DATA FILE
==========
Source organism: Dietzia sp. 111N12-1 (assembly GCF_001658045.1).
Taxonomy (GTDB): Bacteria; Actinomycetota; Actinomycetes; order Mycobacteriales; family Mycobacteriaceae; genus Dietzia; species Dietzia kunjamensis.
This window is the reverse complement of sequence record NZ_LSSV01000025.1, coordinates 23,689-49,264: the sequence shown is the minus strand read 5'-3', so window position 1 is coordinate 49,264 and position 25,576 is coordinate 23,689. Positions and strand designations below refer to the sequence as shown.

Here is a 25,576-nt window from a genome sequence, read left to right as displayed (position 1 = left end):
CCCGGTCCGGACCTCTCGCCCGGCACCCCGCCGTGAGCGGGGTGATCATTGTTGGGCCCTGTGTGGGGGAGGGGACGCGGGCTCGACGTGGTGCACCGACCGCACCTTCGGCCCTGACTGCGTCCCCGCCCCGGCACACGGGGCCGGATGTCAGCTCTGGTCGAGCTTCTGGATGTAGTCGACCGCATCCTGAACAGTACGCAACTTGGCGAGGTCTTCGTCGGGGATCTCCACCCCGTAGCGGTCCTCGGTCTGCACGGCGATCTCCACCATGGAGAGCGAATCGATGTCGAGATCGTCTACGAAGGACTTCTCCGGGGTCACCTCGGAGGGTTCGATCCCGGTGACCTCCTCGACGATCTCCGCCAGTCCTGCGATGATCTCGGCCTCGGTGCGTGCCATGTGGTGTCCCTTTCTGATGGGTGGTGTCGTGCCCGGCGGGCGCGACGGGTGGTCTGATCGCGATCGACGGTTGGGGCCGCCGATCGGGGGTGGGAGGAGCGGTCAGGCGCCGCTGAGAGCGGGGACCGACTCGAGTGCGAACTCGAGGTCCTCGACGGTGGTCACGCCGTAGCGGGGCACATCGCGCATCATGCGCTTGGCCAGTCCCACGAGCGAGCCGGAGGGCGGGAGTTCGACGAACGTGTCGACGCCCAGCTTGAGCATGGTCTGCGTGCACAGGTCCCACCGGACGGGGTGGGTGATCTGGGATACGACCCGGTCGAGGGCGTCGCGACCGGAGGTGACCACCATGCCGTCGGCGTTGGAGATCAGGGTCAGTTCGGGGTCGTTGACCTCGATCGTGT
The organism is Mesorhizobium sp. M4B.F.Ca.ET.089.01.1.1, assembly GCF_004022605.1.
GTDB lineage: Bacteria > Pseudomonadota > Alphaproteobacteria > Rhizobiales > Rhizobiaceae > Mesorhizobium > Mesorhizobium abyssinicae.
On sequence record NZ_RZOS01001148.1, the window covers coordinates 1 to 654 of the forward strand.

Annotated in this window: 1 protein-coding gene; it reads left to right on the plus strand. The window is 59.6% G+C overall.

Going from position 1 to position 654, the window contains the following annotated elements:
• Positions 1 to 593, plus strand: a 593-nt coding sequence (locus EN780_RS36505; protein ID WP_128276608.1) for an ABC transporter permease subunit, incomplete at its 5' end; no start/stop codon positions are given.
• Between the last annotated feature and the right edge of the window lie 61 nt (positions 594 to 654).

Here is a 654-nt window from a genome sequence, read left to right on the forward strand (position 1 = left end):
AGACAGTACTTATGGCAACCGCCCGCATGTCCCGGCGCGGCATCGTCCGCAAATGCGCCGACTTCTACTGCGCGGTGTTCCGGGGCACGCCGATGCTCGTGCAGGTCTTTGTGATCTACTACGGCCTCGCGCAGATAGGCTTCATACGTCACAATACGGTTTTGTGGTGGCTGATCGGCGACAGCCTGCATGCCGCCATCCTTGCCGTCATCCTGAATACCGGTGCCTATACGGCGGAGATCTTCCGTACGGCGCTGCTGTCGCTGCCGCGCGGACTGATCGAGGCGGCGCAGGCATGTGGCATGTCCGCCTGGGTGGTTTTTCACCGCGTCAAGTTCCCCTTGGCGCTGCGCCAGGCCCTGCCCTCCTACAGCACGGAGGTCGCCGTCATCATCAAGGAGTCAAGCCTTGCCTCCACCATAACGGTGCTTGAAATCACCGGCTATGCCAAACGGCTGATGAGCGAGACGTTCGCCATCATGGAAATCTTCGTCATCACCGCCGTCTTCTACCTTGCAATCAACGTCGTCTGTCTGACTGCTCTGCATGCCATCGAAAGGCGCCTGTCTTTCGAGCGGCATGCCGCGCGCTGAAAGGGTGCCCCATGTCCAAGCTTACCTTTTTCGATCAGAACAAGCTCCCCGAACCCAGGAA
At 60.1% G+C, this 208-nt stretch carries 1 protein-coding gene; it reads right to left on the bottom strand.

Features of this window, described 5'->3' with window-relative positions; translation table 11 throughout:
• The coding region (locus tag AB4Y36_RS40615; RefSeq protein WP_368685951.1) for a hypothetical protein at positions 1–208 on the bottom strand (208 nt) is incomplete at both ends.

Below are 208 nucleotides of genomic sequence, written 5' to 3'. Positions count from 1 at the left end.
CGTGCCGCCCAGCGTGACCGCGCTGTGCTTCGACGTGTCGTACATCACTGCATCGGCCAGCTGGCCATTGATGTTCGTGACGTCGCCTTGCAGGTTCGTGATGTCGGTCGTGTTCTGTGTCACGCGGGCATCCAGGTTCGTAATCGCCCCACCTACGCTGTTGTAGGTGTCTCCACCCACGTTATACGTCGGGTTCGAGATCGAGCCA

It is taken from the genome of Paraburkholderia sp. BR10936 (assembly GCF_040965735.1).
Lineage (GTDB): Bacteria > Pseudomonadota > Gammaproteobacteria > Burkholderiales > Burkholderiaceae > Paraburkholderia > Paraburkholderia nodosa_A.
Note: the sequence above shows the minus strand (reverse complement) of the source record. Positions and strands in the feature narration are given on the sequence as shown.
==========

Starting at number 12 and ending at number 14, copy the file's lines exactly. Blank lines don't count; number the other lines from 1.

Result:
• Between the last annotated feature and the right edge of the window lie 61 nt (positions 594 to 654).

Here is a 654-nt window from a genome sequence, read left to right on the forward strand (position 1 = left end):
AGACAGTACTTATGGCAACCGCCCGCATGTCCCGGCGCGGCATCGTCCGCAAATGCGCCGACTTCTACTGCGCGGTGTTCCGGGGCACGCCGATGCTCGTGCAGGTCTTTGTGATCTACTACGGCCTCGCGCAGATAGGCTTCATACGTCACAATACGGTTTTGTGGTGGCTGATCGGCGACAGCCTGCATGCCGCCATCCTTGCCGTCATCCTGAATACCGGTGCCTATACGGCGGAGATCTTCCGTACGGCGCTGCTGTCGCTGCCGCGCGGACTGATCGAGGCGGCGCAGGCATGTGGCATGTCCGCCTGGGTGGTTTTTCACCGCGTCAAGTTCCCCTTGGCGCTGCGCCAGGCCCTGCCCTCCTACAGCACGGAGGTCGCCGTCATCATCAAGGAGTCAAGCCTTGCCTCCACCATAACGGTGCTTGAAATCACCGGCTATGCCAAACGGCTGATGAGCGAGACGTTCGCCATCATGGAAATCTTCGTCATCACCGCCGTCTTCTACCTTGCAATCAACGTCGTCTGTCTGACTGCTCTGCATGCCATCGAAAGGCGCCTGTCTTTCGAGCGGCATGCCGCGCGCTGAAAGGGTGCCCCATGTCCAAGCTTACCTTTTTCGATCAGAACAAGCTCCCCGAACCCAGGAA